The Encyclopedia Americana (1920)/Reuchlin, Johann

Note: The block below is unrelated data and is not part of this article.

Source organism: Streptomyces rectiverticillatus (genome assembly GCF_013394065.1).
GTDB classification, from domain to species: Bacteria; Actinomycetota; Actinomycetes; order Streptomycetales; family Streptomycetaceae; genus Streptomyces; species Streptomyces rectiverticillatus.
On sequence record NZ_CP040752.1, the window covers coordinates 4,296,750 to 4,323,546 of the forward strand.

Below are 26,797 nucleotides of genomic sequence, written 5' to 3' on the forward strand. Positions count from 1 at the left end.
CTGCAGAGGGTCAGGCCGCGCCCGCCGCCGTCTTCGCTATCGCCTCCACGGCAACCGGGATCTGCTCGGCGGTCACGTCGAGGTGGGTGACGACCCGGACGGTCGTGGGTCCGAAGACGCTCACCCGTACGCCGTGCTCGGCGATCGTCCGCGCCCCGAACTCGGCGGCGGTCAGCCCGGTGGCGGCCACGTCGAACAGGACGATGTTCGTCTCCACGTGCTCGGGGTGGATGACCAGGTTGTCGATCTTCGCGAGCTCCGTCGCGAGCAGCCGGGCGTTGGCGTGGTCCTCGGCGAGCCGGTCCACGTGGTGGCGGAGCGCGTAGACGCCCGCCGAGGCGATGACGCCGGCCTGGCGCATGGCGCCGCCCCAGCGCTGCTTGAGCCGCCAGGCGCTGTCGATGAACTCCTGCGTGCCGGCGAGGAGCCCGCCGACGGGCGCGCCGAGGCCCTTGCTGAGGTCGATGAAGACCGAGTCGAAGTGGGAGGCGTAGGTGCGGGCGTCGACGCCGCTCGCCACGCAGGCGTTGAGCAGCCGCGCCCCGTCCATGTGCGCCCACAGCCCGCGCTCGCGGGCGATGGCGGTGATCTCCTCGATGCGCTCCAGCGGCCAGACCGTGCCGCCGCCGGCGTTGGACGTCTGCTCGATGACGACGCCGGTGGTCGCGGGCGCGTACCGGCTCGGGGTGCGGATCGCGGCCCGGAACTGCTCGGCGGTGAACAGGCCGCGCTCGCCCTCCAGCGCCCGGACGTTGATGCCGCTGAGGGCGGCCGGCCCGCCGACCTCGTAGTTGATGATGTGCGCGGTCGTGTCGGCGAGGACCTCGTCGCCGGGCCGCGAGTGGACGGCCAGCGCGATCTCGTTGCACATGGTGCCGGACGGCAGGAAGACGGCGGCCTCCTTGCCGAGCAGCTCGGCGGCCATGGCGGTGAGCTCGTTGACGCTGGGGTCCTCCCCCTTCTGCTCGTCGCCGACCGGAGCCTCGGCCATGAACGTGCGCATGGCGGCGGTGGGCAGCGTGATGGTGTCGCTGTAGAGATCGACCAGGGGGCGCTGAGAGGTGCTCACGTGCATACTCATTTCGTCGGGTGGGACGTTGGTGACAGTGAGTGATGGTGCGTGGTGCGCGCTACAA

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REUCHLIN, roikH'lin, Johann (Hellenized Kapnio), German Hebrew scholar and humanist: b. Pforzheim, Baden, 22 Feb. 1455; d. Liebenzell, 30 June 1522. The excellence of his singing procured him a place in the chapel of the Margrave of Baden, who appointed him traveling companion to his son Frederick, afterward bishop of Utrecht. In 1473 Reuchlin accompanied that prince to Paris, and there studied Greek under Hieronymus of Sparta, besides applying himself assiduously to Latin composition and Hebrew. In 1475 he went to Basel, and after some time spent in the study of Greek began to teach that language, with Latin and philosophy. At this time also he wrote his Latin dictionary ‘Breviloquus, id est Dictionarium singulas Voces Latinas breviter explicans’ (1478), the first published in Germany. In 1478 he went hack to France, and studied law at Orleans, while he taught, at the same time, the ancient languages. In 1481 he returned to Germany, and taught law and the belles-lettres at Tübingen. Eberhard, count of Würtemberg, soon after took him, as the best Latinist in Germany, in his train on an embassy to Rome. The Emperor Frederick II created him a noble of the empire in 1492. After Eberhard's death Reuchlin lived several years at the court of Philip, elector of the Palatinate. Here he enriched the Heidelberg library with manuscripts and productions of the new art of printing. He was subsequently appointed president of the court of the confederacy which had been established by the Swabian princes against the encroachments of the house of Bavaria. He was also engaged in translating the penitential psalms, preparing a Hebrew grammar and dictionary, and correcting the translation of the Bible. A converted Jew, John Pfeffercorn, and Hoogstraten, an inquisitor, obtained from the Emperor Maximilian, in 1509, an order that all Hebrew works, the Old Testament only excepted, should be burned, on the ground that they were full of blasphemies against Christ. The emperor, however, consulted Reuchlin, who assured him that these works, instead of injuring Christianity, contributed, on the contrary, to its honor and glory, since the study of them produced learned and bold champions to fight for the honor of the Christian religion, and that to destroy these books would be to put arms into the hands of its enemies. The order was thereupon recalled, but the war of pens raged for 10 years. Passages were extracted from Reuchlin's works and their meaning perverted; on the ground of which a charge of heresy was brought against him. He was summoned in 1513 before the Inquisition at Mainz, presided over by Hoogstraten, and by a decree of that tribunal his writings were consigned to the flames. This roused the indignation of the friends of classical literature, and an appeal was made to Pope Leo X, who referred the whole matter to the Bishop of Spires. That prelate declaring Reuchlin innocent, ordered the monks to pay the expenses of the investigation. A counter appeal was made by Hoogstraten; but Reuchlin was then acquitted by a commission of prelates held at Augsburg in 1516; and the pope issued a mandate that all proceedings against Reuchlin should be stopped. In the course of this contest appeared the ‘Epistolæ Obscurorum Virorum,’ in which the enemies of Reuchlin were ridiculed. When, in 1517, he received the theses propounded by Luther, he exclaimed, “Thanks be to God, at last they have found a man who will give them so much to do that they will be compelled to let my old age end in peace.” In 1518 he was appointed professor of Hebrew and Greek at Wittenberg, but sent his nephew Melanchthon instead, and William of Bavaria appointed him professor in the University of Ingolstadt. Although suspected of a leaning toward Protestantism, he never left the Roman Catholic Church. Consult Geiger, ‘Johann Reuchlin: sein Leben und seine Werke’ (1871); Geiger, L., ‘Johann Reuchlins Briefwechsel’ (1875); Horawitz, A., ‘Zur Biographie und Korrespondenz J. Reuchlin’ (1877); Holstein, H., ‘J. Reuchlins Komödien’ (1888); Hirsch, L. A., “Johann Reuchlin” in ‘A Book of Essays’ (New York 1904).